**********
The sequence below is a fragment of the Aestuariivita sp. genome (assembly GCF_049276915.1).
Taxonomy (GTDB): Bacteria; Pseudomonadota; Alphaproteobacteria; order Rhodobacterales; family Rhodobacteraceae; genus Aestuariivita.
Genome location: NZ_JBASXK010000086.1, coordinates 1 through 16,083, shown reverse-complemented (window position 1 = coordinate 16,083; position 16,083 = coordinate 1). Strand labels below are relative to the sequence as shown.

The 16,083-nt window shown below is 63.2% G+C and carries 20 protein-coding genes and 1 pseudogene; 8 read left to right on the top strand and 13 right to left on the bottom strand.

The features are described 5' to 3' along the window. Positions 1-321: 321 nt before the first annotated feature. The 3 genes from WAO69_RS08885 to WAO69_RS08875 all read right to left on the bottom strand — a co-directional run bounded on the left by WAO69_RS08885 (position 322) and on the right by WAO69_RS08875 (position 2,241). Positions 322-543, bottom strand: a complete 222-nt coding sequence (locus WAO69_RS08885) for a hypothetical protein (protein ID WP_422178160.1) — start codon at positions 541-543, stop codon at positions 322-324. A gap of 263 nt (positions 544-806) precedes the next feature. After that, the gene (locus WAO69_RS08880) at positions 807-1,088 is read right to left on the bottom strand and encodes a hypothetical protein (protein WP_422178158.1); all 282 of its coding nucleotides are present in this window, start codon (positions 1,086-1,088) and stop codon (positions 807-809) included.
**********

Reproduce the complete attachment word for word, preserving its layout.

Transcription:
The sequence below is a fragment of the Aestuariivita sp. genome (assembly GCF_049276915.1).
Taxonomy (GTDB): Bacteria; Pseudomonadota; Alphaproteobacteria; order Rhodobacterales; family Rhodobacteraceae; genus Aestuariivita.
Genome location: NZ_JBASXK010000086.1, coordinates 1 through 16,083, shown reverse-complemented (window position 1 = coordinate 16,083; position 16,083 = coordinate 1). Strand labels below are relative to the sequence as shown.

The 16,083-nt window shown below is 63.2% G+C and carries 20 protein-coding genes and 1 pseudogene; 8 read left to right on the top strand and 13 right to left on the bottom strand.

The features are described 5' to 3' along the window. Positions 1-321: 321 nt before the first annotated feature. The 3 genes from WAO69_RS08885 to WAO69_RS08875 all read right to left on the bottom strand — a co-directional run bounded on the left by WAO69_RS08885 (position 322) and on the right by WAO69_RS08875 (position 2,241). Positions 322-543, bottom strand: a complete 222-nt coding sequence (locus WAO69_RS08885) for a hypothetical protein (protein ID WP_422178160.1) — start codon at positions 541-543, stop codon at positions 322-324. A gap of 263 nt (positions 544-806) precedes the next feature. After that, the gene (locus WAO69_RS08880) at positions 807-1,088 is read right to left on the bottom strand and encodes a hypothetical protein (protein WP_422178158.1); all 282 of its coding nucleotides are present in this window, start codon (positions 1,086-1,088) and stop codon (positions 807-809) included.